Saturday, 13 October 2012

Three discoveries and a disappointment: Nekrošius vs. Holt vs. Higgs vs.Hirst


When preparing my notes for a talk last week I found myself returning into my blog more then once. How useful, I thought, it is to have a notebook, that can be consulted from any place in the world - of course, provided the place has a free WiFi.
So here I am back.

A few notes on the great discoveries and the great disappointment of the last four months and thirteen days (in no particular order):

DISCOVERY:  Eimuntas Nekrošius Hamlet (June 6th, 2012)

As part of the Shakespeare season Globe theater ran a program of international Shakespeare productions, including a Lithuanian one from Meno Fortas. For mere £5 one could buy the most breathtaking contemporary performance of Hamlet in the setting of Elizabethan theater. What a treat!

DISAPPOINTMENT:  Damien Hirst@ Tate (June 6th, 2012)

The world is ruled by symmetry. If you see something as magical and beautiful as Nekrošius Hamlet, you pretty much use up your credits for extraordinary experiences for that day. As a result, Damien Hirst show in Tate was a solid knock back to reality and below. The show is a song of praise for the marketing genius of that man. Anything else? Hm.

DISCOVERY:   Nancy Holt @ Haunch of Venison (June 10, 2012)

Photographs of Nancy Holt feature documentation of most of her landmark installations.
It's the sequentiality of images and how they function as a whole that took me by surprise. It looks like she naturally works in sets and most of them act as a time based recoding system. I would love to see them published as a book. Not a catalogue. A book.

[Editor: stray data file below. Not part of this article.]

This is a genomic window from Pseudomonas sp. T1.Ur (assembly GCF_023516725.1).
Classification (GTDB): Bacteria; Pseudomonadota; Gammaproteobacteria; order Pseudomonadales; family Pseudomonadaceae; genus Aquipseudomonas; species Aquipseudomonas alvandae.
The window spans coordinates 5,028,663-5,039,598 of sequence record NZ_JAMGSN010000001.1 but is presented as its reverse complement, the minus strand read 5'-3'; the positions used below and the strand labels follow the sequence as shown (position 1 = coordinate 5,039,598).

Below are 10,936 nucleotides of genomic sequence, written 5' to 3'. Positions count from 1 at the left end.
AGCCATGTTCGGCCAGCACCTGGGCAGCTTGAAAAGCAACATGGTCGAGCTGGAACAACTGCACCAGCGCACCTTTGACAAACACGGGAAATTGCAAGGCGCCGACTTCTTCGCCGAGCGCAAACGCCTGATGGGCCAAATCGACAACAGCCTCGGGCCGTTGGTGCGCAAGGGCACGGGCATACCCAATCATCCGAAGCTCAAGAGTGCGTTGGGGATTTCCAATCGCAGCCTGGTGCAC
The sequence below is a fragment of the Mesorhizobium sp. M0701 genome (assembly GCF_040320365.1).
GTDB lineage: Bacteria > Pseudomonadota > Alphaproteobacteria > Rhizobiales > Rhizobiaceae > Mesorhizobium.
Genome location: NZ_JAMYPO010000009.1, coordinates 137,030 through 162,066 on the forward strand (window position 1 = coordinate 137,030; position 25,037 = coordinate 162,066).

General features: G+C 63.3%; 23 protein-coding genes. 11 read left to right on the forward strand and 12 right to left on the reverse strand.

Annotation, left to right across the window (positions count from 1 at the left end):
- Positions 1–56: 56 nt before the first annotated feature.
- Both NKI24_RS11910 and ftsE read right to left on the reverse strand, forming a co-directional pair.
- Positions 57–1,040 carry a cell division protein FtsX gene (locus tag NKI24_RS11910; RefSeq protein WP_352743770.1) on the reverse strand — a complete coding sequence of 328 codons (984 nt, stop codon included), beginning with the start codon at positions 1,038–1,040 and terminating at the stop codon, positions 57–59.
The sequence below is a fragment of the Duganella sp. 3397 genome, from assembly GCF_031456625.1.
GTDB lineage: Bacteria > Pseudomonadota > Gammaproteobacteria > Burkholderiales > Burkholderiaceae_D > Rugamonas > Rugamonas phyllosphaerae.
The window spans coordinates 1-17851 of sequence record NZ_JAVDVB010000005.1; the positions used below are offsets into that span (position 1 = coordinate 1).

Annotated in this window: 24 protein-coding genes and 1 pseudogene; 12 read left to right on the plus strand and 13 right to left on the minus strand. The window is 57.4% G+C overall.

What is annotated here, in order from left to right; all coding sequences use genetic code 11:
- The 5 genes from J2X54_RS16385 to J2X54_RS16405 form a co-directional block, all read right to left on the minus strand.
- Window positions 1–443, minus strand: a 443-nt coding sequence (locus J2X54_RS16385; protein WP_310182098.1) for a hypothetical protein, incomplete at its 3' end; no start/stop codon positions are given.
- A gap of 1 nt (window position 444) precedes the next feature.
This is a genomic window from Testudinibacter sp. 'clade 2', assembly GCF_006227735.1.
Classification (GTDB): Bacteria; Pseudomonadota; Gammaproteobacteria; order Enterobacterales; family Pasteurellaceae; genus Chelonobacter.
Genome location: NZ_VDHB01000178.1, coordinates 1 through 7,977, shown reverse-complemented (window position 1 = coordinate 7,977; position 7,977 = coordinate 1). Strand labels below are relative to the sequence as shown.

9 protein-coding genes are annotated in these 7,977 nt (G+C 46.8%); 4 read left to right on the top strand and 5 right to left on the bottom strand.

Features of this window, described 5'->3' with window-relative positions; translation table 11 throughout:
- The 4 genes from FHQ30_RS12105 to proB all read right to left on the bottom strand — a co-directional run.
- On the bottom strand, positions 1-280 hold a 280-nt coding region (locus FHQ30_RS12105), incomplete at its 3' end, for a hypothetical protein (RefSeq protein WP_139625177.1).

THE DISCOVERY: Higgs boson (July 4, 2012)

The ultimate manifestation of creative application of brainpower.
Genius! To think out the theory and then to spend 50 years working out towards the experiment to prove it. The sublime beauty of mind at work.

Five iTunesU lectures later I am finally getting to grips with the quantum physics.
Above and below there are two remarkably simple explanations by Guardian of what Higgs boson is. Just in case.

By supposing that empty space is not empty at all, but rather it is crammed full of Higgs bosons, it becomes possible for particles to acquire mass. It is rather like the universe is pervaded with a kind of cosmic treacle through which the elementary particles wade. Imagine trying to pull a ping-pong ball through a vat of treacle – do it blindfolded and you might be tempted to suppose you are pulling something much heavier.
No Nobel prize this year, though. A Turner prize instead?

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